In the more rural parts of Europe, at least until well into the twentieth century, the village church and its churchyard were the centre of the community. This weekend I look at what went on in those country churchyards. This first article spans the period between the middle of the eighteenth century, from William Hogarth, to Louis Welden Hawkins in the final decades of the nineteenth century. Tomorrow I take that through to the early twentieth century with Nikolai Astrup, whose father was a parish priest.
William Hogarth set scenes in his moralistic series in churchyards, although not in country villages.
In his Industry and Idleness, published in 1747, he contrasted the pious and upright lifestyle of his hero Goodchild with the dissolute figure of Idle.
Goodchild worships in church (probably St Martin’s-in-the-Fields) on a Sunday. He stands in a pew, sharing a hymnal with the Master’s daughter.
While Goodchild is inside attending the service, Idle is seen gambling on a tombstone in the churchyard, in the company of three other aspiring minor villains. The church shown here is probably St Michael’s in Crooked Lane, or St Paul’s in Shadwell. In the foreground is an open grave which is planked over, with skulls and other remains behind. At the rear left is an irate churchwarden, with his cane raised, who has come to break up the group and move them on.
His later series, The Stages of Cruelty, uses its churchyard for its association with death, and the downfall of its anti-hero Tom Nero.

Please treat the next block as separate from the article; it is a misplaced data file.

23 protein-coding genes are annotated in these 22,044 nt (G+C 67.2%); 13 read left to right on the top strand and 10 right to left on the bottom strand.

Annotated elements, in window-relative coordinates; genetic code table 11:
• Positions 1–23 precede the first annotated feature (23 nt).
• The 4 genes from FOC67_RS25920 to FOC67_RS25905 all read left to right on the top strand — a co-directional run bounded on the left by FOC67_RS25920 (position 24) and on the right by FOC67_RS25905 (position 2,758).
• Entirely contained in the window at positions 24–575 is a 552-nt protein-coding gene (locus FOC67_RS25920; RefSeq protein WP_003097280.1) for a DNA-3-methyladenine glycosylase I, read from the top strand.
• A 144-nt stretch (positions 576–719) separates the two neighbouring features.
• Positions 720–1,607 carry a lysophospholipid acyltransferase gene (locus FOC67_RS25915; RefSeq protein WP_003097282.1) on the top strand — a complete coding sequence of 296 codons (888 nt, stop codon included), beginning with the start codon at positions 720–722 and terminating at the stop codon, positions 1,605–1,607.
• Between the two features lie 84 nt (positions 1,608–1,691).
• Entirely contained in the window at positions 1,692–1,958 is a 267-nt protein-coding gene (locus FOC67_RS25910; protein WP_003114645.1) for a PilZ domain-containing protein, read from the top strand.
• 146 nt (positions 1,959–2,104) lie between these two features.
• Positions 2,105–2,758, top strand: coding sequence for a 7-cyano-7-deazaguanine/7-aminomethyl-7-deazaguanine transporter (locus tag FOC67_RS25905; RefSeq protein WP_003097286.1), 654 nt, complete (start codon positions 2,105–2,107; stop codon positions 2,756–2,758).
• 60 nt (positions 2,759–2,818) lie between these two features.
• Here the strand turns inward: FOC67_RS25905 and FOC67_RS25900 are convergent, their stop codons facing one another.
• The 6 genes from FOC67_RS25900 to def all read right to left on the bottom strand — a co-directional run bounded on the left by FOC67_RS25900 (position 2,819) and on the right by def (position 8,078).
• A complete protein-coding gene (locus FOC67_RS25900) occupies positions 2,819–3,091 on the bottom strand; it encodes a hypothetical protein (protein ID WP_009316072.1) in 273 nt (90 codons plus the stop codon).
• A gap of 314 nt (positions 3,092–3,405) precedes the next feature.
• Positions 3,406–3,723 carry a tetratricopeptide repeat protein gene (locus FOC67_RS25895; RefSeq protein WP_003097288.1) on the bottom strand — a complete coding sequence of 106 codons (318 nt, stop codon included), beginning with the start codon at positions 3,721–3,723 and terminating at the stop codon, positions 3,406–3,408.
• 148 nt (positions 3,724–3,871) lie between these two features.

It’s now the dead of night, 0105 by the church clock. Nero has been apprehended by local people at the dead body of a woman, who turns out to be his pregnant partner. Her throat has been cut to the point of almost severing her neck, and she also has deep cuts at the left wrist and on the left index finger. That finger points to an open book which read “God’s Revenge against Murder”, and next to that is the book of Common Prayer. By her body is a box of her valuables, bearing her initials “A G” for Ann Gill, and a bag containing stolen goods.
For the Romantic artist, churchyards meant doom and horror.
In his early painting The Abbey in the Oak Wood (1808–10), Caspar David Friedrich offers us a very dark vision of death, gloom, and the depths of Gothic horror. This painting shows the ruins of a church amid gnarled and barren trees, silhouetted against a twilight sky. Hanging low in the sky is a thin sliver of the new moon. In the gathering murk, we can just distinguish the dark shadows of graveyard memorials, and a funeral procession bearing a coffin into the remains of the church entrance. Even the horizon is lost in the cloak of darkness which covers the land.
The same year that Hogarth’s Industry and Idleness series was published, Gottfried August Bürger published the ghoulish Romantic Ballad of Lenore, which ends with the young woman riding wildly with the Grim Reaper into a churchyard in the dead of night.
Horace Vernet, in The Ballad of Lenore, or The Dead Travel Fast from 1839, shows Lenore’s dead fiancé William transforming into the figure of Death, as their horse crosses tombs in the graveyard.